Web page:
House Report, Evidence Redacted, Ties Snowden to Russian Agencies

The House Intelligence Committee on Thursday released a 33-page report portraying the former intelligence contractor Edward J. Snowden, who in 2013 disclosed classified files about American surveillance operations, as a habitually disgruntled worker who damaged national security and has been in contact with Russian intelligence services in Moscow.

“Although Snowden’s objective may have been to inform the public, the information he released is also available to Russian, Chinese, Iranian and North Korean intelligence services; any terrorist with internet access; and many others who wish to do harm to the United States,” the report said.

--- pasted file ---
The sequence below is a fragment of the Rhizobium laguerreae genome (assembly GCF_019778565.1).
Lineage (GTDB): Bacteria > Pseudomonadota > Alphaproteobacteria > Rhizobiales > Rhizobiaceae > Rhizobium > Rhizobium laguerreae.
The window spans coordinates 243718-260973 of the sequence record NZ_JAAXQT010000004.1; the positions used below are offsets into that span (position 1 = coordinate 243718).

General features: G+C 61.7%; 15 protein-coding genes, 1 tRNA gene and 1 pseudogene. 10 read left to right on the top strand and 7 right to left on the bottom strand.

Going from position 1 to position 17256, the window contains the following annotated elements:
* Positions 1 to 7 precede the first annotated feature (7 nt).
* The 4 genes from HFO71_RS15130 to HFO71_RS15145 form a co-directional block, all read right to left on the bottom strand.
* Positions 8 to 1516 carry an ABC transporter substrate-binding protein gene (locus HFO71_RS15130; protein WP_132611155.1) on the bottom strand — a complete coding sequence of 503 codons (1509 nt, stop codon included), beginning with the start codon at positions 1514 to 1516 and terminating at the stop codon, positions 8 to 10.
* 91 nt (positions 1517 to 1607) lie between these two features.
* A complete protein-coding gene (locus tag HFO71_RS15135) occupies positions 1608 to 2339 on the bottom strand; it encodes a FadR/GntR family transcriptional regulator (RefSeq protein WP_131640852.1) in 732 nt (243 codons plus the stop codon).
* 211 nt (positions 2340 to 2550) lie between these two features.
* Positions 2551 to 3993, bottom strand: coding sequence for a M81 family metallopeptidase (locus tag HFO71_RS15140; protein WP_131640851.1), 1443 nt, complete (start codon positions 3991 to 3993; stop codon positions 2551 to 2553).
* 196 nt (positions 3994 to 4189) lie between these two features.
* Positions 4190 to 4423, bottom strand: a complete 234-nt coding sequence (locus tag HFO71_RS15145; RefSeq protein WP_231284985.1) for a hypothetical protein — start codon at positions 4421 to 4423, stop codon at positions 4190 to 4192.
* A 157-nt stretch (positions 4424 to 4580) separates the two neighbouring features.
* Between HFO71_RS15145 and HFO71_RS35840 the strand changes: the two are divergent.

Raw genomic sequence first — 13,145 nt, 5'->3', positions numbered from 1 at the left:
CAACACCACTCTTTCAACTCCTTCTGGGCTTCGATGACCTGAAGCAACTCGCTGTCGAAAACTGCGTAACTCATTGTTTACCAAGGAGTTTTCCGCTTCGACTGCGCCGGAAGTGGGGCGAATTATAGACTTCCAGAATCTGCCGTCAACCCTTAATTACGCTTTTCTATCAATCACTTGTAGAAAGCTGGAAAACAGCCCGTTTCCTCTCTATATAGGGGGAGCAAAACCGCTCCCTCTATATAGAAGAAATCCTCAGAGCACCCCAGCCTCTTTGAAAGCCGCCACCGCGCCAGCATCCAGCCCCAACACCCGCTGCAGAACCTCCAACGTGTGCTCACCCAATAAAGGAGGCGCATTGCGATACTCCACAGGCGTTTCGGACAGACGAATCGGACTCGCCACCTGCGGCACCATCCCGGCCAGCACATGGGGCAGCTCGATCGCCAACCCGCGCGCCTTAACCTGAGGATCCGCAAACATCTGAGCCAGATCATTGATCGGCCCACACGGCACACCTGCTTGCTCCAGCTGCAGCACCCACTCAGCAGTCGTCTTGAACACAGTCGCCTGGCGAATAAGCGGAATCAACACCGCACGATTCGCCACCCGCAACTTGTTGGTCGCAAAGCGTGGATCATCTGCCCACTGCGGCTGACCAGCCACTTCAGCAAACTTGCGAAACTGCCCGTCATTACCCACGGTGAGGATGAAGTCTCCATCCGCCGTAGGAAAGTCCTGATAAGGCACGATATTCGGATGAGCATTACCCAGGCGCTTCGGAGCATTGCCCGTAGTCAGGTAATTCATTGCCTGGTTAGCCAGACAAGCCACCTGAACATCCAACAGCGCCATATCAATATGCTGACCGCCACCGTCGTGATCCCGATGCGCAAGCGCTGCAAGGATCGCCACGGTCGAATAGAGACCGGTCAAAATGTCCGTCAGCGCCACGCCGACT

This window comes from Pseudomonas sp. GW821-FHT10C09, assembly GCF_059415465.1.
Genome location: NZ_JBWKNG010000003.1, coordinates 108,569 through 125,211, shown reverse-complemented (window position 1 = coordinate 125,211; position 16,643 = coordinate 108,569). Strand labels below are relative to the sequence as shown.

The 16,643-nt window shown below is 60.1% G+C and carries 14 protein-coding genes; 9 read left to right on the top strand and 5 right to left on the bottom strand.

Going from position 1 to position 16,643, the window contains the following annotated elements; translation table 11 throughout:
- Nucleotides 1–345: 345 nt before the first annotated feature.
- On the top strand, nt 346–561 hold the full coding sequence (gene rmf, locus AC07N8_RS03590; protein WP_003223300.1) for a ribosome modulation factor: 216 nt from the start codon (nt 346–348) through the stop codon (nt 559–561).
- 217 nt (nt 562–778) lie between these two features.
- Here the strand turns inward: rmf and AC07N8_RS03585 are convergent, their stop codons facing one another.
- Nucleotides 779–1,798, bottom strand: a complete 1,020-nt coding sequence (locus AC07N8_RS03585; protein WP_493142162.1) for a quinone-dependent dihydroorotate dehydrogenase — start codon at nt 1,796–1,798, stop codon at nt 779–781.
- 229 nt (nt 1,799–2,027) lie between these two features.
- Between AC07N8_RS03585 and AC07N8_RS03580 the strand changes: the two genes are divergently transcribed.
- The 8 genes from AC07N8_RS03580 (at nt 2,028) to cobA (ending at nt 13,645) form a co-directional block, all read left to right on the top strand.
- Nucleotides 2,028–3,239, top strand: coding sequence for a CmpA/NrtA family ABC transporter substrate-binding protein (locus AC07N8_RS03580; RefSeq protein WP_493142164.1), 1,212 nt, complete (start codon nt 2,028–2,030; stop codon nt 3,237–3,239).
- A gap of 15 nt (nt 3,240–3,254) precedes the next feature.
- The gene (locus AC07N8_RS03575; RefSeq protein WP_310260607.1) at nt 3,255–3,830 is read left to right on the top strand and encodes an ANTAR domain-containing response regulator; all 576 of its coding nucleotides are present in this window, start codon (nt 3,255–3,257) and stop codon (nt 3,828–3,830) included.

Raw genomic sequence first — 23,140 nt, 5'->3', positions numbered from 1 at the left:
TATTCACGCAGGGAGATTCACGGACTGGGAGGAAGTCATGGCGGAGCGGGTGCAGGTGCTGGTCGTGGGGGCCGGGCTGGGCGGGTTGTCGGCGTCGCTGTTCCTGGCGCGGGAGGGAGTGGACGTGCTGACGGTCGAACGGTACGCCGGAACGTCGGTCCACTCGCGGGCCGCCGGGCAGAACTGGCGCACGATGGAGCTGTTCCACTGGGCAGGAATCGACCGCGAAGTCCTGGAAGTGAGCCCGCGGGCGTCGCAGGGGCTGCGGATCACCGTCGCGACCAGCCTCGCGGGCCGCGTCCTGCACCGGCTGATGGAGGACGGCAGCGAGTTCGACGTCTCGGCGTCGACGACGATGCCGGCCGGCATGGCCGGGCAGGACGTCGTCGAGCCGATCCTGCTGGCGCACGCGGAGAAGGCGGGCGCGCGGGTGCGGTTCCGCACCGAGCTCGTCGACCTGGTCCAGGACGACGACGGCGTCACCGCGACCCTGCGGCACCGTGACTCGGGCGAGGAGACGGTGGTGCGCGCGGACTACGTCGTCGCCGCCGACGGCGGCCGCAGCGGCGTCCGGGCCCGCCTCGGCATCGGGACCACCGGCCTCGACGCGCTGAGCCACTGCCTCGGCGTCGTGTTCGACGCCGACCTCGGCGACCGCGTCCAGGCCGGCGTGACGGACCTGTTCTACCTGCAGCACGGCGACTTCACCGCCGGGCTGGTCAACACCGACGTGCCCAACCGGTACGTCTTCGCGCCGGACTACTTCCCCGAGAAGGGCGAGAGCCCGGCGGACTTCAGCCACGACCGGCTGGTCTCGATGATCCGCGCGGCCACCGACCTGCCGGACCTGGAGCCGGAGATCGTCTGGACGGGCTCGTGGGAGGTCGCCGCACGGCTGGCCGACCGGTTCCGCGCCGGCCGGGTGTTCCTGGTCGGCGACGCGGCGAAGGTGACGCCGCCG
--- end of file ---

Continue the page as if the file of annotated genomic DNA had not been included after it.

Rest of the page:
Mr. Snowden, who has been living as a fugitive in Russia since disclosing archives of National Security Agency files to journalists in Hong Kong in June 2013, responded with a series of posts on Twitter that ridiculed the report as riddled with “obvious falsehoods” and said that his critics “can present no evidence of harmful intent, foreign influence, or harm.”

“Bottom line: this report’s core claims are made without evidence, and are often contrary to both common sense and the public record,” he added.

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